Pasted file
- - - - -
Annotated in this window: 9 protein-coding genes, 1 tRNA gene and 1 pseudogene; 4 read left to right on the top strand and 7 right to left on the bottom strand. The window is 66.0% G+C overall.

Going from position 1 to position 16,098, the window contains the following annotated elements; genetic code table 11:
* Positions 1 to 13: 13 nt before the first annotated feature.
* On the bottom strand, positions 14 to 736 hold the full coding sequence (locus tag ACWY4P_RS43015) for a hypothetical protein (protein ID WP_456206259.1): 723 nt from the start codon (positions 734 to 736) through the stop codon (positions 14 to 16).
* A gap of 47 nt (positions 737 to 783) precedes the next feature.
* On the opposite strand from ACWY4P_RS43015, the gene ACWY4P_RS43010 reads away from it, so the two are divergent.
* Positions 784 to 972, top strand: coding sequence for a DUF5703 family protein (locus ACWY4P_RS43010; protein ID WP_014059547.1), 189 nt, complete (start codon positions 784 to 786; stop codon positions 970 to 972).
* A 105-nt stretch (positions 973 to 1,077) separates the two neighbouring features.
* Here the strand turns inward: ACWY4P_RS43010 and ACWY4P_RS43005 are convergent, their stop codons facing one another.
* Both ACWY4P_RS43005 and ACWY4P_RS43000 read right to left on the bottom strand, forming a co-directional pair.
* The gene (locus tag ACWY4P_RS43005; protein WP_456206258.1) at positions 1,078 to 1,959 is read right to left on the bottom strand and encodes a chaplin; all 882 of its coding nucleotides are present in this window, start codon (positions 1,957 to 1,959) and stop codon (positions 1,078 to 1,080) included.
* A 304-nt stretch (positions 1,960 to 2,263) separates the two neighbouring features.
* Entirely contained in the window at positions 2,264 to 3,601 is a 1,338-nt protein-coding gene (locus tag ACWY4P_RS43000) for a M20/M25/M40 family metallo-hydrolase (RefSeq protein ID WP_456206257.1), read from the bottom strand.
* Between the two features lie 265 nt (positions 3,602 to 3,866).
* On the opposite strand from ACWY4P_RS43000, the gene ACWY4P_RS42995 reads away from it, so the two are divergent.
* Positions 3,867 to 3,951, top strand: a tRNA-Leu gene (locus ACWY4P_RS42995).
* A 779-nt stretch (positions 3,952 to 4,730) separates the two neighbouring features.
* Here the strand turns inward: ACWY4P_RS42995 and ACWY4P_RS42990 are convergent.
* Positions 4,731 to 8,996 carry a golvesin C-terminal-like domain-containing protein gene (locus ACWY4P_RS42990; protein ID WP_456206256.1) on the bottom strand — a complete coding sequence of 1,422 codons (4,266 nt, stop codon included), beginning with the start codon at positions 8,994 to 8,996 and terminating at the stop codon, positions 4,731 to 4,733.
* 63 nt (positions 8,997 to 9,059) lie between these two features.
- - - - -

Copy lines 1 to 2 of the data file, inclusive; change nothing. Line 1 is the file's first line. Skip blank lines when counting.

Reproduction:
Annotated in this window: 9 protein-coding genes, 1 tRNA gene and 1 pseudogene; 4 read left to right on the top strand and 7 right to left on the bottom strand. The window is 66.0% G+C overall.

Going from position 1 to position 16,098, the window contains the following annotated elements; genetic code table 11: